God has birthed His church before eternity past to glorify His name by equipping His saints and evangelizing a lost world. Are you fulfilling this call on your life? My prayer for you today is that you will seek to glorify God by serving Him with the gifts He has given you to minister in the Body.
Friday, October 27, 2006
Jerry Bridges writes:"God in His infinite wisdom knows exactly what adversity we need to grow more and more into the likeness of His Son. He not only knows what we need but when we need it and how best to bring it to pass in our lives. He is the perfect teacher or coach. His discipline is always exactly suited for our needs. He never over trains us by allowing too much adversity in our lives" (Trusting God, p.122). How many times have you viewed your trials in this manner? Many fail to see their purpose and therefore crumble in their midst. But as 1 Corinthians 10:13 states God will not "allow you to be tempted beyond what you are able." He is the "perfect teacher or coach. His discipline is always exactly suited for our needs." As you experience the troubles of this life, remember your heavenly Father "knows exactly what adversity we need to grow...into the likeness of His Son.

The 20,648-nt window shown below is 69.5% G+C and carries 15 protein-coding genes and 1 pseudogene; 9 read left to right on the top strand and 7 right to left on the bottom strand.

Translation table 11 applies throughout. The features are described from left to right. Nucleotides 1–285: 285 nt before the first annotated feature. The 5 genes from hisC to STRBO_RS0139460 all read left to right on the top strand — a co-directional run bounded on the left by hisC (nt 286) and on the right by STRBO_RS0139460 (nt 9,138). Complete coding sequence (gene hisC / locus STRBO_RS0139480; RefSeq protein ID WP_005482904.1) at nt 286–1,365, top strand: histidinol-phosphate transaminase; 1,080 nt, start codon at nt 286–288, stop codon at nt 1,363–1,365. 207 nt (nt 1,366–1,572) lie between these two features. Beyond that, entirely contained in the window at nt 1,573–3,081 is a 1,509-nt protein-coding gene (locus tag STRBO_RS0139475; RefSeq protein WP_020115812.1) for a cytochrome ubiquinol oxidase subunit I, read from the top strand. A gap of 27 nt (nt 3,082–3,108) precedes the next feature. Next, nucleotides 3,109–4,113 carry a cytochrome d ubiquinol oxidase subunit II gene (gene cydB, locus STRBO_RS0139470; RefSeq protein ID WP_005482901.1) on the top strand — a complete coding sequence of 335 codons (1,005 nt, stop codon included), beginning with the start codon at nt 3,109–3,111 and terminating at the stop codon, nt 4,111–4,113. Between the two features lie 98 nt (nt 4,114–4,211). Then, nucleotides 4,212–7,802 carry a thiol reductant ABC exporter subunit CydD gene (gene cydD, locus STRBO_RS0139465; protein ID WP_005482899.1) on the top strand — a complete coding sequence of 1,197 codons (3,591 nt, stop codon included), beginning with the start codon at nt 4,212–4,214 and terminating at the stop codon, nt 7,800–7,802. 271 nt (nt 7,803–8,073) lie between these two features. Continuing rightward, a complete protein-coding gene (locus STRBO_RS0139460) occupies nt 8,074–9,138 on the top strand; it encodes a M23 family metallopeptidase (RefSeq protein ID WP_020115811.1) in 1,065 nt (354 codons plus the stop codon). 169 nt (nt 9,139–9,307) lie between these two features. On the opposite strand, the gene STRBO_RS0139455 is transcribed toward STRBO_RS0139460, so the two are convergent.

Wednesday, October 25, 2006
Charles Spurgeon said, " Christ will be master of the heart, and sin must be mortified. If your life is unholy, then your heart is unchanged, and you are an unsaved person. The Savior will sanctify His people, renew them, give them a hatred of sin, and a love of holiness. The grace that does not make a man better than others is a worthless counterfeit. Christ saves His people, not IN their sins, but FROM their sins. Without holiness, no man shall see the Lord."